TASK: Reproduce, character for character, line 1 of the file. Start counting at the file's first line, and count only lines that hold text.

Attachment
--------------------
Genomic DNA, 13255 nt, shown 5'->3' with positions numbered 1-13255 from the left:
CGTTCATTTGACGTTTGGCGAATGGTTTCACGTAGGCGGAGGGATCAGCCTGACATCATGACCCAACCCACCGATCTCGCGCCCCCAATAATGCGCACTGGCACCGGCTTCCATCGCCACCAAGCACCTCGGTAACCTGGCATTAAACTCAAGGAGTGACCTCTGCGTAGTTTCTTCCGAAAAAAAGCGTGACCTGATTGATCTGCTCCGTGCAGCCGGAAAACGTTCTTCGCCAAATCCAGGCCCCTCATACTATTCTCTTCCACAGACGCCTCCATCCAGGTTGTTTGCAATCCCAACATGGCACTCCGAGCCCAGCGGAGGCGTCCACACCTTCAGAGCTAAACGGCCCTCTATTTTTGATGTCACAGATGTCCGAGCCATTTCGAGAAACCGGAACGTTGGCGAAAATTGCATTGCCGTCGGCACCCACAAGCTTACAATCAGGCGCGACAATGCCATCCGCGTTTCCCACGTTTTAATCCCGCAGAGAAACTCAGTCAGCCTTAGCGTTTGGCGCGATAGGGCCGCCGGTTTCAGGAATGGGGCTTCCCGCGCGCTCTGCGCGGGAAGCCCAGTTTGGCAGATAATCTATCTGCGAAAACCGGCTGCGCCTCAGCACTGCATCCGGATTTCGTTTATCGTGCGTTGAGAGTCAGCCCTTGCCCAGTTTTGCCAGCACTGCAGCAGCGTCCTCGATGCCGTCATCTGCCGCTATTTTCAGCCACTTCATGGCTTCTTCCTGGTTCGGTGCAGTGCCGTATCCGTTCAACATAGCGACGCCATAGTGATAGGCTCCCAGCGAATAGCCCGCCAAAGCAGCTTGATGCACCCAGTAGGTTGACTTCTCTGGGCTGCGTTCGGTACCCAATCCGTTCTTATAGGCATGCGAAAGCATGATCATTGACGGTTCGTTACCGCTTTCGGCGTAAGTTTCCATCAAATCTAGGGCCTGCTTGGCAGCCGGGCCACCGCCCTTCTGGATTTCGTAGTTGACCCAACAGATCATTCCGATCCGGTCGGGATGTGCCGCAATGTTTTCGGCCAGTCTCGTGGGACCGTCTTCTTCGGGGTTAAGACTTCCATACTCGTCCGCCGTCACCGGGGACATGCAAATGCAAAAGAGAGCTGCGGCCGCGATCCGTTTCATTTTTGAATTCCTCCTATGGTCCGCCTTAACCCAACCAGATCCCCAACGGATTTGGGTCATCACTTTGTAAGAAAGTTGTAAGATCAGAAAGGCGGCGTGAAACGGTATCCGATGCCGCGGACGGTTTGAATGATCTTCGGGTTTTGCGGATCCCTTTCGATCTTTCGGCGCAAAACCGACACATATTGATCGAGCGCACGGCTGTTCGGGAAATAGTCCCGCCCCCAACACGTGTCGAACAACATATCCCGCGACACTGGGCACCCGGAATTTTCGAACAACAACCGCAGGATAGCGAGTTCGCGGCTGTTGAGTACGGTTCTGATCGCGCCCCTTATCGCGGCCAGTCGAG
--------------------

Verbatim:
Genomic DNA, 13255 nt, shown 5'->3' with positions numbered 1-13255 from the left: